Why is Home Contents Insurance important?

It protects things within your home from theft or injury. This includes things like your furniture, electronics, and appliances that belong to you, or any member of your household living with you. This also includes workshop furniture, household dwellings, storerooms and outbuildings, as well as all of your garden and leisure equipment.

How much cover do you need?

You will be responsible for the amount it costs to replace all of your old belongings with new ones. To ensure that your home content is completely covered and not underinsured, it’s necessary to measure the value of all your belongings accurately. The easiest way to do this is to move your house from room to room and list anything you consider a possession, not just your most valuable items.

Calculating home contents insurance?

  • Travel from room to room, listing all of your belongings 
  • Estimate the value of each possession; 
  • Get up-to-date jewellery valuations and other useful pieces 
  • Apply the expense of all things to achieve your estimate

High-risk items: 

  • Antiques
  • Art
  • Electronics
  • Watches and engagement rings 
  • Furs, and other lavish garments 
  • Music instruments 
  • Collections of stamps, coins and medals
  • Clocks and Watches 
  • Rare collectable items

One would have to provide evidence of how much the item will cost in today’s market and provide documentation to show the value of the product and likely provide evidence of purchase. You may need to pay extra under some cases to provide compensation for ‘accidental damage’ to your house. It is critical that you review the Consumer Disclosure Statement for policy inclusion details, limitations and exclusions before making any judgment on transactions.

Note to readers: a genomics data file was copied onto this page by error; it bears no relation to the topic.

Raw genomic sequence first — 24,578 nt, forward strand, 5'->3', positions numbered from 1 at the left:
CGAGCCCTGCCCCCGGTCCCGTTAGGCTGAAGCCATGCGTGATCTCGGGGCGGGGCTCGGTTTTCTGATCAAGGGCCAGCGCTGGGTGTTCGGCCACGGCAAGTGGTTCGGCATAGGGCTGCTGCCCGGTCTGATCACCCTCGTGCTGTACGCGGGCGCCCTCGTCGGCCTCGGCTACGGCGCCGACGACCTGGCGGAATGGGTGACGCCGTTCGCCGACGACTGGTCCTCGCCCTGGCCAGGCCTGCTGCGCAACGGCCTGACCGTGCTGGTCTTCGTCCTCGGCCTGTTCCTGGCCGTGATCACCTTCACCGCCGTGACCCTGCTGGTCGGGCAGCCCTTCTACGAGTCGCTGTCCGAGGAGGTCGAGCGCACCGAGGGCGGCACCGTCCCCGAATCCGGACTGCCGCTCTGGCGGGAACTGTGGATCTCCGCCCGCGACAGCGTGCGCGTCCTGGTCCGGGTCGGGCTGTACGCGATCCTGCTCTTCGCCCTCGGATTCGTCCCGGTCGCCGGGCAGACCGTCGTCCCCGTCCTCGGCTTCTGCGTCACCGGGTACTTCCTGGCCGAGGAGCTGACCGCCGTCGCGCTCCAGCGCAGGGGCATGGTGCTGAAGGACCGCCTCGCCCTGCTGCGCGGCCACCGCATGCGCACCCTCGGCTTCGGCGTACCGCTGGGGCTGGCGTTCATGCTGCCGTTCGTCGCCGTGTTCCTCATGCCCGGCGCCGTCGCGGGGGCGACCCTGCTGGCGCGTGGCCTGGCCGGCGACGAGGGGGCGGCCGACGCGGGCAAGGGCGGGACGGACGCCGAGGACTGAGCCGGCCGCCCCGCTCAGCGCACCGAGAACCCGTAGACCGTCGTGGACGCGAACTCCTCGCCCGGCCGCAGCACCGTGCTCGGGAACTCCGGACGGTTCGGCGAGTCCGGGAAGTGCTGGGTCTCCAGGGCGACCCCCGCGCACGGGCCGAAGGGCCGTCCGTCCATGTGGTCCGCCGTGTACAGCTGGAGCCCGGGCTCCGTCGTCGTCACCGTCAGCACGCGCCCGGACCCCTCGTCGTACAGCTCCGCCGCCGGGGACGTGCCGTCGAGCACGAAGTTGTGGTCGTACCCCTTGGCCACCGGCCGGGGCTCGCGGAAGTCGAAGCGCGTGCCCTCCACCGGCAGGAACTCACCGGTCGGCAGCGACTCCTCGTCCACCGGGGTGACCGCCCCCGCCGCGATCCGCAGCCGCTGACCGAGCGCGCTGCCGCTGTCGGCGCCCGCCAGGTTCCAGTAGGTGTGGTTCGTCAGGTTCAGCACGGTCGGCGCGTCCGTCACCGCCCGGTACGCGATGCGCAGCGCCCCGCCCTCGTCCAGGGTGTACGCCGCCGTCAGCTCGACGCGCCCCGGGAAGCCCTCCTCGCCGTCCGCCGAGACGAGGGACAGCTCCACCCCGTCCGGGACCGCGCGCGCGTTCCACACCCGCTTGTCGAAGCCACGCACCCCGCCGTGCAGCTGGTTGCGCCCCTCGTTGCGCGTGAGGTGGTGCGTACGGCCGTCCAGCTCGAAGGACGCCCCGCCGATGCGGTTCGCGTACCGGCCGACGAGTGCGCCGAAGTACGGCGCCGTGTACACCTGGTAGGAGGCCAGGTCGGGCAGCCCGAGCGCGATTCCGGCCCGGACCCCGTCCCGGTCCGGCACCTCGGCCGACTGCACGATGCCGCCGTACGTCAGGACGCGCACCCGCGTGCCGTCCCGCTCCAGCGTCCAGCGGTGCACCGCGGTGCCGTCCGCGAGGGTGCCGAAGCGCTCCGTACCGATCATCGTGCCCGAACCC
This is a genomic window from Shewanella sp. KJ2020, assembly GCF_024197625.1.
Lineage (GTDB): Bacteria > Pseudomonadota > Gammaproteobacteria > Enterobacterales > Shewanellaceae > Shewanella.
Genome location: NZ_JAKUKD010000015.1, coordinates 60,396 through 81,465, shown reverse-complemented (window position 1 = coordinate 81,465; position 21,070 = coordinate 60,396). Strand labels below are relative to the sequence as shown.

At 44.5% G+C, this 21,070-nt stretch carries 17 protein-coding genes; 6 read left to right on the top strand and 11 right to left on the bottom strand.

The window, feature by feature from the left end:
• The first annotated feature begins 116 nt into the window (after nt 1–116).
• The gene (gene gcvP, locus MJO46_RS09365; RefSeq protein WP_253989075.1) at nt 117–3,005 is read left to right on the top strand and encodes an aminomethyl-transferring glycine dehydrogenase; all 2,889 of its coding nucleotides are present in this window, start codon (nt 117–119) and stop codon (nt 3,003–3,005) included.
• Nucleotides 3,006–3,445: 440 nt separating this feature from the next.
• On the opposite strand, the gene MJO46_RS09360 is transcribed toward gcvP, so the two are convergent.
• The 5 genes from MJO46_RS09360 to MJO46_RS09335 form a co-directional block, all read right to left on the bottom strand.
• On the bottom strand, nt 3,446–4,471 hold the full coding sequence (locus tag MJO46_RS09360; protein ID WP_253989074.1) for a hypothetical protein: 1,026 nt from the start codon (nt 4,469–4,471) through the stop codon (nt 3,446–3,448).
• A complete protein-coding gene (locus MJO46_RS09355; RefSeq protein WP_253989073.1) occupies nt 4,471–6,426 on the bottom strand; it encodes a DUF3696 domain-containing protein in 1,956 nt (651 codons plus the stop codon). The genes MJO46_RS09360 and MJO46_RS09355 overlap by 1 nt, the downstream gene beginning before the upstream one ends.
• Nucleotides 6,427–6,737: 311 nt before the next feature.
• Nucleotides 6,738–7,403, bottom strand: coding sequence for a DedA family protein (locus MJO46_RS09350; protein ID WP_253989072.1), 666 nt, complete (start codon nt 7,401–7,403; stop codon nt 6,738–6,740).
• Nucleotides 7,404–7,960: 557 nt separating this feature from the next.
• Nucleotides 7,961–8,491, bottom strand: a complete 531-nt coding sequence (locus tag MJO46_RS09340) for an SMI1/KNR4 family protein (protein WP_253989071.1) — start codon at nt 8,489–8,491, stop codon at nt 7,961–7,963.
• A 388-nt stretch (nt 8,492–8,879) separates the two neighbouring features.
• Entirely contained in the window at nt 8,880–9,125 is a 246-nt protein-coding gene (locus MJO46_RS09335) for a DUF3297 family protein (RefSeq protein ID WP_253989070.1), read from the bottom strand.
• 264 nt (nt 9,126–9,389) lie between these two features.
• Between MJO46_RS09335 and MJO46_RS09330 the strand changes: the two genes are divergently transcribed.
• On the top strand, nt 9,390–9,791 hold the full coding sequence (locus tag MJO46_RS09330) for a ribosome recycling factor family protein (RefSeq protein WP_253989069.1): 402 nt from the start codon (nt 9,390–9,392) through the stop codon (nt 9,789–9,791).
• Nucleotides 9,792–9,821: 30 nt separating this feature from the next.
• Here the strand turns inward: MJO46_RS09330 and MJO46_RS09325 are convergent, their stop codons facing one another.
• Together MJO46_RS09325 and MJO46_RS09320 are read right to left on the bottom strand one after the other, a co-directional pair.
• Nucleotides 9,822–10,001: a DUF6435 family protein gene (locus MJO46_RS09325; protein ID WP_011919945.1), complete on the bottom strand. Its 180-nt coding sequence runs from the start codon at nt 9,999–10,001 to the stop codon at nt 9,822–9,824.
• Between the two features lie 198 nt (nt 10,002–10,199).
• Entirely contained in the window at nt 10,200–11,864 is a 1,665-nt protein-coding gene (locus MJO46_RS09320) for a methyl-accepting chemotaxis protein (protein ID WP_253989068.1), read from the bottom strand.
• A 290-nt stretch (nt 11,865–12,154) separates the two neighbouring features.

What you possess is more than things. Creating a collection of cherished possessions takes a lifetime so it is vital to ensure that you have ample financial resources to restore or replace any of these objects should they get lost or destroyed. This is maybe worth considering if you have kids or pets. 

You may also have to pay more to cover items you carry out of the house, such as cameras or jewellery, or to cover an item of special value. The content of a freezer or mobile phone may not be protected by your policy, and there may be an upper limit for one item.

Many policies bring a surplus number. Most of the policies provide new cover for existing. That means you get the full cost of replacing things that get misplaced, stolen or damaged. But, if you need to make a claim, certain policies can only give you the value the things are actually worth. Before you take it out, make sure you know what your insurer is promising to substitute.

Insurance on home products will also pay a lump sum if you die from a home fire, robbery or crash. It will even protect you when someone is hurt or dies when they visit you.